“Employment figures have been manipulated to show a weak recovery as more impressive that it is. Interest rates have been kept low for an unprecedented, and dangerous length of time to give the impression of stability and growth.”

    First of all, the jump from NFL to politics is definitely there, but IMHO you’d make the point better by understating rather than by over-reaching. One blogpost topic at at time.

    Second, what in the world are you talking about re manipulation of employment figures? Facts please? And they’d better be good.

    And as to low interest rates giving the “impression of stability and growth,” it’s precisely the opposite: raised interest rates would give the impression of confidence, keeping them lower suggests we’re not robust enough yet to withstand higher rates.
    Not to mention the false implication that the administration has anything to do with the rate decision in the first place.
    Not to mention your frankly purely political opinion that interest rates have been low for a “dangerous length of time.” Why ‘dangerous’? We’ve also had systemic under-employment and low inflation for an unprecedented length of time – that’s what dictates continued low rates.

    You’re an excellent ethics analyst. I don’t mind your opinionated political analysis because you do probe big topics deeply. But an economist you ain’t, and I think you dilute your ethical points when you try to make such reaching connections as these.

      • The Fed voodoo is beyond my ken—I read both sets of arguments, in in truth, understand none of it. I just know my savings account is worthless. This PBS contributor’s reasoning makes more sense to me…and unlike Summers, he’s not an Obama Administration vet.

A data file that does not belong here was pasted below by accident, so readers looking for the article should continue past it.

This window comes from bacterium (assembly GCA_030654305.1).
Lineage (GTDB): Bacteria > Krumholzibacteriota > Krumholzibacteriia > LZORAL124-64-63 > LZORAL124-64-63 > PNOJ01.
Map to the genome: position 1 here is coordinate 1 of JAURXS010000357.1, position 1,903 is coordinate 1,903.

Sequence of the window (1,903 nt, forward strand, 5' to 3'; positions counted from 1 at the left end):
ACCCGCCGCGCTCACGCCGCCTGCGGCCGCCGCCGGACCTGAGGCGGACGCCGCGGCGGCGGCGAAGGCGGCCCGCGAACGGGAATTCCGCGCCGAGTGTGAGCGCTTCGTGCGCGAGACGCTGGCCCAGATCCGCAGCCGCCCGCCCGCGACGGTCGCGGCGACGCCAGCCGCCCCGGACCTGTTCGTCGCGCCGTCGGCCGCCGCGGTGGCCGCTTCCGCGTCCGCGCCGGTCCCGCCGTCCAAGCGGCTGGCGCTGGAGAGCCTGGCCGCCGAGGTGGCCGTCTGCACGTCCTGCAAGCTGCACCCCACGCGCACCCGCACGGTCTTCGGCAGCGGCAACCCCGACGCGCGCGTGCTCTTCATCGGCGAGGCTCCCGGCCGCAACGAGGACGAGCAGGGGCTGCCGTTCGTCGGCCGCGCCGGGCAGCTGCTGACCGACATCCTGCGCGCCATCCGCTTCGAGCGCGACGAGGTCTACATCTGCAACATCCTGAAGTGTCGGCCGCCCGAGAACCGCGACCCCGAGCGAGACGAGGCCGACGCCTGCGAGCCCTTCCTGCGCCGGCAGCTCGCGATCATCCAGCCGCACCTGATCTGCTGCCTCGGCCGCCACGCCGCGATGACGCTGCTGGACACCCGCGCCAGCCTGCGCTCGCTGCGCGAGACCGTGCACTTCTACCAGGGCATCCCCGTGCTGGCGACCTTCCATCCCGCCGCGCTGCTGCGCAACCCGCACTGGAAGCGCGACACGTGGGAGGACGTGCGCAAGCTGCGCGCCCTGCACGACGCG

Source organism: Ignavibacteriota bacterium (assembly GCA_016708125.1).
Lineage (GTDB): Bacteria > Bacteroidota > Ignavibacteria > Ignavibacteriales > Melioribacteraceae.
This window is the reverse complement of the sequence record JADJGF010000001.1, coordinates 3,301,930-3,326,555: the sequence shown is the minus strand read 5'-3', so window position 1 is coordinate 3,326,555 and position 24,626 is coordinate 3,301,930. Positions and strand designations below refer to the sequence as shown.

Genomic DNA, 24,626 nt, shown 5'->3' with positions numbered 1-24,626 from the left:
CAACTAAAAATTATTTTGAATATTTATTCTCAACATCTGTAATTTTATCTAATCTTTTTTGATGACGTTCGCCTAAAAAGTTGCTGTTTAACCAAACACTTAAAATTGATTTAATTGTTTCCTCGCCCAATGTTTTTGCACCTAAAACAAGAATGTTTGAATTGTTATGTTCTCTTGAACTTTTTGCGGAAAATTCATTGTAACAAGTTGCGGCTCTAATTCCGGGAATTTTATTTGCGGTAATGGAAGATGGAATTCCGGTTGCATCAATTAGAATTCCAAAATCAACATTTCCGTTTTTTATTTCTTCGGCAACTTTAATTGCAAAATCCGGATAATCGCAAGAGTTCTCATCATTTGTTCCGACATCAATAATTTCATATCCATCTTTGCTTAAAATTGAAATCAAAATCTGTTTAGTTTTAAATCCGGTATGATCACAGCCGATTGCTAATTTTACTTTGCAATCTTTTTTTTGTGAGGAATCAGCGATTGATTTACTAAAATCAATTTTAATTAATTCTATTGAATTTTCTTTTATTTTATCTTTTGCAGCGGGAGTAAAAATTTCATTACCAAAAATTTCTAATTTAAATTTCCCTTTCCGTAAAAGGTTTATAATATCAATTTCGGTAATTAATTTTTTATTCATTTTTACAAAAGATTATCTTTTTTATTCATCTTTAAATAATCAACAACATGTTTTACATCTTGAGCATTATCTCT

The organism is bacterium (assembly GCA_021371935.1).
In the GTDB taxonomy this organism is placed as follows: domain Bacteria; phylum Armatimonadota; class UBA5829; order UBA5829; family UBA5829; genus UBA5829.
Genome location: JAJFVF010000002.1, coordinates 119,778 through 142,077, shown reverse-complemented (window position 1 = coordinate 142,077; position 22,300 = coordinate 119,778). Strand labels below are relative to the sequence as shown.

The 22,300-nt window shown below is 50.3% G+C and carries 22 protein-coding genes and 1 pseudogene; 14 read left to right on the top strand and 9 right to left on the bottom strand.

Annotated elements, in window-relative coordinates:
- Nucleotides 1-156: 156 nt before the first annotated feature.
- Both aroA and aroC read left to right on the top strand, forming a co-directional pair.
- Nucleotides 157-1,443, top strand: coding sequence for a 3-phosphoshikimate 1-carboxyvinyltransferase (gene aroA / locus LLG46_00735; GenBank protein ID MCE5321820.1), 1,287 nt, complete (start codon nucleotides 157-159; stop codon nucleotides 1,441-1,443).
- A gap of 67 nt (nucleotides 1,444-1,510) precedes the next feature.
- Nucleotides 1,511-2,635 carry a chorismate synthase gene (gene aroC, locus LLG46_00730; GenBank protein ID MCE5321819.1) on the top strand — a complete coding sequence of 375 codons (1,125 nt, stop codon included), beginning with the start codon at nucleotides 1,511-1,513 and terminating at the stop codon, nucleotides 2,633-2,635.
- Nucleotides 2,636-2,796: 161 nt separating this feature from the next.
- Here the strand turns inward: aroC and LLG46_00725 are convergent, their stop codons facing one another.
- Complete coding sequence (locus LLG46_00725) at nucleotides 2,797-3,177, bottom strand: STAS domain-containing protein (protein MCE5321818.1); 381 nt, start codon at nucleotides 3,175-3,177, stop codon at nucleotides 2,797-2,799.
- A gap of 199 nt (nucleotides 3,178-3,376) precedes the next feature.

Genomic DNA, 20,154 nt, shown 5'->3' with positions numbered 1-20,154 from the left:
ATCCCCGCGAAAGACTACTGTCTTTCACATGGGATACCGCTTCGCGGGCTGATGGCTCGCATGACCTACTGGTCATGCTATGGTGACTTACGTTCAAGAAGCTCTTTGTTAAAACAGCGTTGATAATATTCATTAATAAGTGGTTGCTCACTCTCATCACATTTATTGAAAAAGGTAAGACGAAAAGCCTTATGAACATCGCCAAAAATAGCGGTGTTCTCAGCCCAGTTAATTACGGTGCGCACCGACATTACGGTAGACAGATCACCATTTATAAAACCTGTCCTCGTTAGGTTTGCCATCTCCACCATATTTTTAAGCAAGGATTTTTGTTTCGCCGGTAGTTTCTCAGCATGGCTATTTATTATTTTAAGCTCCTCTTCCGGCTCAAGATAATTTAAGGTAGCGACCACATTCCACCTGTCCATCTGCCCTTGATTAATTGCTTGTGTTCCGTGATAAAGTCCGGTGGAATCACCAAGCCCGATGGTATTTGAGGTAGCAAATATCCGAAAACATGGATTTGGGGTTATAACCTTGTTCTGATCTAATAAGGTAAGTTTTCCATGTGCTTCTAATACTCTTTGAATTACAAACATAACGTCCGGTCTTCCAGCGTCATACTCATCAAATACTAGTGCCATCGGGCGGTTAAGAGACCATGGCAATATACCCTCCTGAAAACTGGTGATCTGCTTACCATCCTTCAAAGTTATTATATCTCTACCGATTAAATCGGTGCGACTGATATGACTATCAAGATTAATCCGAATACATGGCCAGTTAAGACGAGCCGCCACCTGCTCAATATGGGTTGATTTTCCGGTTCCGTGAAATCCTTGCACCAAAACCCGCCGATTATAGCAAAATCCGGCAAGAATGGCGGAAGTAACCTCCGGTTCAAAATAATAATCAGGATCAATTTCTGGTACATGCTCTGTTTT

I should have left the mysterious interest rate controversy out of this. The point is that the administration refuses to be transparent about the economy or be accountable for what it really is.

        • But let me add this: do you really want to cherry pick cavils and pretend the real issue is imaginary? I have followed many administrations, and never, never seen anything approaching the repeated instances of agency (and White House, of course) incompetence and/or corruption, non-/mis-/malfeasance followed by cover-ups, spin and denials, often only unraveled by whistleblowers and the IG’s office….and this from the “most transparent administration.” it’s a culture of cheating—using lies and tricks to “win.” The ISIS reports would be the last straw, if I hadn’t seen the last straw years ago. Do you have a last straw> You must.

    • I’ll stand by them. All the Democratic candidates are directly or indirectly challenging the employment figures, for example. Straight up: do you think it’s transparent to show employment improvement when a larger number in the workforce isn’t working? Bernie says the real number is 10.5%. But 10.5% wouldn’t look so good. Do you agree with Bernie? Many economists do, if the right figures are factored in. I’m looking at a graph that says 10.5 is about right.

      Manipulation is when virtually every month’s job report comes in with ballyhoo and is quietly reduced later. How about Robert Samuelson on interest rates?

      Here’s a precis of what I was talking about re employment, from Gallup’s CEO. Do you dispute it?:

      “Here’s something that many Americans — including some of the smartest and most educated among us — don’t know: The official unemployment rate, as reported by the U.S. Department of Labor, is extremely misleading.